SPAIN: The first phase of a corridor linking Madrid with Murcia opened on February 1, with the inauguration of a 38∙3 km section of high speed line between Monforte del Cid and Orihuela.

A special train carried dignitaries including Prime Minister Pedro Sánchez Pérez-Castejón from Madrid to the opening ceremony at Orihuela Miguel Hernández station.

RENFE has launched the service using a fleet of first generation Talgo Class 102 trainsets providing 316 seats and a maximum speed of 300 km/h.

es-Monforte Murcia map crop

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There are initially by two return trains per day, departing from Madrid Atocha at 06.55 and 19.55 and arriving at Orihuela at 09.30 and 22.18. Return workings depart from Orihuela at 06.28 and 20.48. The Madrid – Orihuela journey time has been reduced by approximately an hour, and 1 264 seats are provided daily.

RENFE Operadora said that services would be increased as demand grows, subject to the Covid-19 crisis.

The line from Monforte del Cid to Orihuela with an intermediate station at Elche is double track, electrified at 25 kV 50 Hz and has a design speed of 350 km/h. It is equipped with both ETCS Level 2 and ASFA Digital train control and ATP systems. According to ADIF, the Madrid – Orihuela service will be the first in Spain to require trains to transition between two generations of ETCS lineside equipment during the journey.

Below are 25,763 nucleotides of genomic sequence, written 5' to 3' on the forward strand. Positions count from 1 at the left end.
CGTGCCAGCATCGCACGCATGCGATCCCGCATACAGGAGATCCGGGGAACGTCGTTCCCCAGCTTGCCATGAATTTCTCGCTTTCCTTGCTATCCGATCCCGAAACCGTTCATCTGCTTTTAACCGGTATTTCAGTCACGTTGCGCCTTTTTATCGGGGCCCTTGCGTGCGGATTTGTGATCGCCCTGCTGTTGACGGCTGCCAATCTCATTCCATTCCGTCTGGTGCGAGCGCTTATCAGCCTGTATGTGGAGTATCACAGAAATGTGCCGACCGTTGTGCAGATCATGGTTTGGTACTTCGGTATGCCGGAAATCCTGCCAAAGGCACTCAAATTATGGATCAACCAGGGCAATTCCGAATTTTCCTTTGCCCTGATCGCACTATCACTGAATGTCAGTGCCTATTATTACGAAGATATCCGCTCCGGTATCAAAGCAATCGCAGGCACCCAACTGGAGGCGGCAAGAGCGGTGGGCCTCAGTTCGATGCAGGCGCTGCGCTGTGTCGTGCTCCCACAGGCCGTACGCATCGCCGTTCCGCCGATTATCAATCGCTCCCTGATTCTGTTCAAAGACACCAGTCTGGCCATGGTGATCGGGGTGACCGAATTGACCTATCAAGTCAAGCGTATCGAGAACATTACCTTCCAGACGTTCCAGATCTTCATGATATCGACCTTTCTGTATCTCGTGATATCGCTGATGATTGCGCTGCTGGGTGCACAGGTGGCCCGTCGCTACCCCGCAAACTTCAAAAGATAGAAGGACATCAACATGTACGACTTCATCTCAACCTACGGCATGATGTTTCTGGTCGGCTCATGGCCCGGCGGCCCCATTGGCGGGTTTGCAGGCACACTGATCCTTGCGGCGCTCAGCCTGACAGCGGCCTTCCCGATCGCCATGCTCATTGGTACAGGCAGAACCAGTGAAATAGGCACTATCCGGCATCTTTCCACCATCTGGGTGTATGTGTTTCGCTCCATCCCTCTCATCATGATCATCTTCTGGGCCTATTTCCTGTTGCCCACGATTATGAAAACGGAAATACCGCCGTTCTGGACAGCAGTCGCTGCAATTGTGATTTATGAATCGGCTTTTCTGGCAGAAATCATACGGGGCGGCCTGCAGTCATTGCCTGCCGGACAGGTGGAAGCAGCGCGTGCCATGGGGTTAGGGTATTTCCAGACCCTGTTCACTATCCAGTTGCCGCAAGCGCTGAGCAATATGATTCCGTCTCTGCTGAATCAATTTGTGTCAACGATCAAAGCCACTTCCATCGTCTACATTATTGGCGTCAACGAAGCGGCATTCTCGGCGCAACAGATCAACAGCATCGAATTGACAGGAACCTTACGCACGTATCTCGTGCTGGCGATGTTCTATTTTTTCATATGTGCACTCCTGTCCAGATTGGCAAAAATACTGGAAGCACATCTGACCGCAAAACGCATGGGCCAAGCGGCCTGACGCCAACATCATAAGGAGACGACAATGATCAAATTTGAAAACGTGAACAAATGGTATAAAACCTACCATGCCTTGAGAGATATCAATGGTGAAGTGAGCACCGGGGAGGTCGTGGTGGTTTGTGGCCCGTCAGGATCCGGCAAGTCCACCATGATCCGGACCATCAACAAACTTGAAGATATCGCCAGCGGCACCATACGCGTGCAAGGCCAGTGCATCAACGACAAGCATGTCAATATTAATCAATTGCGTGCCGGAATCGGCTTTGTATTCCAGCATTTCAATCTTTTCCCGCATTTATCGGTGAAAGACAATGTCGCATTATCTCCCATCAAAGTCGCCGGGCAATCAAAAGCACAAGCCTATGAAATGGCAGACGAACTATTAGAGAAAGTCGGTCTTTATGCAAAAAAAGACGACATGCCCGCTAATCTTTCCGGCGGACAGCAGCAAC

Route revised

The route diverges from the Madrid – Alacant high speed line at Monforte del Cid, and is intended to run along the coast eventually as far southwest as Almería, but to date construction is underway only as far as Murcia, 23∙6 km beyond Orihuela.

Civil works contracts were awarded in July 2005 for the section from Beniel (15 km west of Orihuela) to the outskirts of Murcia, and between April 2008 and May 2010 for the remainder of the route. A further package was tendered in May 2015 covering remodelling of Murcia del Carmen station.

However, the high speed line has been through multiple design alterations since the procurement stage, particularly at the western end, and considerable delays ensued.

Until 2015 it was envisaged that access to Murcia del Carmen would be at grade to reduce costs, and in late 2014 it seemed as though the railway would be ready for use the following year; in 2017 the Ministry for Public Works again announced that the inauguration would take place that year. ADIF has since chosen to develop a 5 km underground alignment through Murcia.

At present there is no confirmed timescale for opening of the extensions beyond Orihuela.

Around 7 km of the new line will be in tunnel. Principal structures include the 2 020 m long Callosa de Segura and 1 730 m long El Murón tunnels; a 1 558 m long dive-under beneath the A7 motorway; and a 783 m long tunnel under Orihuela.

On the outskirts of Murcia the line crosses over an irrigation canal known as El Reguerón on a 366 m long, 42 m high pergola, the longest structure of its kind in Spain, completed in May 2008.